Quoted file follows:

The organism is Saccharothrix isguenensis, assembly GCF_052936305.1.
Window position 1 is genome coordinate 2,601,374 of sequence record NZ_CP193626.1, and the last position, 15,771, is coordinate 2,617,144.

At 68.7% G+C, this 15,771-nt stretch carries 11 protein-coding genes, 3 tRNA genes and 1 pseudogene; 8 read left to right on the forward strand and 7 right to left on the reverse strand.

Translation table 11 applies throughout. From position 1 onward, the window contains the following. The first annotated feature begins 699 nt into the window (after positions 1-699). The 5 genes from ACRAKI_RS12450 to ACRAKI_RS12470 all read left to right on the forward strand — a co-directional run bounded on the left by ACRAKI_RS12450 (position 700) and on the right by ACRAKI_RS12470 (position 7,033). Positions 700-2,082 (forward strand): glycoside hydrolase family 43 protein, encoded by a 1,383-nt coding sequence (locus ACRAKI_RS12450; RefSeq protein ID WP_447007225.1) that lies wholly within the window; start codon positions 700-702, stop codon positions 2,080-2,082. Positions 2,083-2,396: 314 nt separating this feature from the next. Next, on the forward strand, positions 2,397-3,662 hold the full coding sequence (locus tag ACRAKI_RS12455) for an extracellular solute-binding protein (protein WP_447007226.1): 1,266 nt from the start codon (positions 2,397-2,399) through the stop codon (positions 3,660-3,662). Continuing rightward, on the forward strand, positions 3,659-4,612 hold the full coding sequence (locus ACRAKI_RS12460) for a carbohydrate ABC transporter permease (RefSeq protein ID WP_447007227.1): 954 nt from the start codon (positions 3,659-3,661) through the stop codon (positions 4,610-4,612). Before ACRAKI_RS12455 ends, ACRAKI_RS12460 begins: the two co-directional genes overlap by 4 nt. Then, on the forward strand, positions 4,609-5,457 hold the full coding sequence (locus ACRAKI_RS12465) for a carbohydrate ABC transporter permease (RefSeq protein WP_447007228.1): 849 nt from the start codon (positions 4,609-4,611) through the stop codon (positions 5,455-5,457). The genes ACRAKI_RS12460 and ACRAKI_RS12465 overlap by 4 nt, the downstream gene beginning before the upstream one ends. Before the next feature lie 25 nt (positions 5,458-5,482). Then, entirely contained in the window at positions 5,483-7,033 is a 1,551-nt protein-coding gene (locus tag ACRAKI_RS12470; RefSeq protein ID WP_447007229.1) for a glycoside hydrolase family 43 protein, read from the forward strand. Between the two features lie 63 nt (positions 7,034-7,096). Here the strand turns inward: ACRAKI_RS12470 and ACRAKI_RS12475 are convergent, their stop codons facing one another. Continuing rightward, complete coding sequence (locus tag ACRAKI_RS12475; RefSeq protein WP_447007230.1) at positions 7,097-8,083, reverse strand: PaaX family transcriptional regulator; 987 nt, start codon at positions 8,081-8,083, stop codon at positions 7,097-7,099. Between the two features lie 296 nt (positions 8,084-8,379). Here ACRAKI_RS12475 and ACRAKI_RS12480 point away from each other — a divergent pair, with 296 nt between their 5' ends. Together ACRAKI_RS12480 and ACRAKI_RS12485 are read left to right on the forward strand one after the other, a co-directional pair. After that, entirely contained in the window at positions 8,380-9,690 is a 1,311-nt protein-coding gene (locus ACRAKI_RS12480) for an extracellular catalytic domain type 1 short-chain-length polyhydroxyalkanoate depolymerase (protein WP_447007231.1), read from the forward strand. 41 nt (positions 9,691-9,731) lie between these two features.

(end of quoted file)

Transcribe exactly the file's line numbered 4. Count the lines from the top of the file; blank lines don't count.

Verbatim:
Translation table 11 applies throughout. From position 1 onward, the window contains the following. The first annotated feature begins 699 nt into the window (after positions 1-699). The 5 genes from ACRAKI_RS12450 to ACRAKI_RS12470 all read left to right on the forward strand — a co-directional run bounded on the left by ACRAKI_RS12450 (position 700) and on the right by ACRAKI_RS12470 (position 7,033). Positions 700-2,082 (forward strand): glycoside hydrolase family 43 protein, encoded by a 1,383-nt coding sequence (locus ACRAKI_RS12450; RefSeq protein ID WP_447007225.1) that lies wholly within the window; start codon positions 700-702, stop codon positions 2,080-2,082. Positions 2,083-2,396: 314 nt separating this feature from the next. Next, on the forward strand, positions 2,397-3,662 hold the full coding sequence (locus tag ACRAKI_RS12455) for an extracellular solute-binding protein (protein WP_447007226.1): 1,266 nt from the start codon (positions 2,397-2,399) through the stop codon (positions 3,660-3,662). Continuing rightward, on the forward strand, positions 3,659-4,612 hold the full coding sequence (locus ACRAKI_RS12460) for a carbohydrate ABC transporter permease (RefSeq protein ID WP_447007227.1): 954 nt from the start codon (positions 3,659-3,661) through the stop codon (positions 4,610-4,612). Before ACRAKI_RS12455 ends, ACRAKI_RS12460 begins: the two co-directional genes overlap by 4 nt. Then, on the forward strand, positions 4,609-5,457 hold the full coding sequence (locus ACRAKI_RS12465) for a carbohydrate ABC transporter permease (RefSeq protein WP_447007228.1): 849 nt from the start codon (positions 4,609-4,611) through the stop codon (positions 5,455-5,457). The genes ACRAKI_RS12460 and ACRAKI_RS12465 overlap by 4 nt, the downstream gene beginning before the upstream one ends. Before the next feature lie 25 nt (positions 5,458-5,482). Then, entirely contained in the window at positions 5,483-7,033 is a 1,551-nt protein-coding gene (locus tag ACRAKI_RS12470; RefSeq protein ID WP_447007229.1) for a glycoside hydrolase family 43 protein, read from the forward strand. Between the two features lie 63 nt (positions 7,034-7,096). Here the strand turns inward: ACRAKI_RS12470 and ACRAKI_RS12475 are convergent, their stop codons facing one another. Continuing rightward, complete coding sequence (locus tag ACRAKI_RS12475; RefSeq protein WP_447007230.1) at positions 7,097-8,083, reverse strand: PaaX family transcriptional regulator; 987 nt, start codon at positions 8,081-8,083, stop codon at positions 7,097-7,099. Between the two features lie 296 nt (positions 8,084-8,379). Here ACRAKI_RS12475 and ACRAKI_RS12480 point away from each other — a divergent pair, with 296 nt between their 5' ends. Together ACRAKI_RS12480 and ACRAKI_RS12485 are read left to right on the forward strand one after the other, a co-directional pair. After that, entirely contained in the window at positions 8,380-9,690 is a 1,311-nt protein-coding gene (locus ACRAKI_RS12480) for an extracellular catalytic domain type 1 short-chain-length polyhydroxyalkanoate depolymerase (protein WP_447007231.1), read from the forward strand. 41 nt (positions 9,691-9,731) lie between these two features.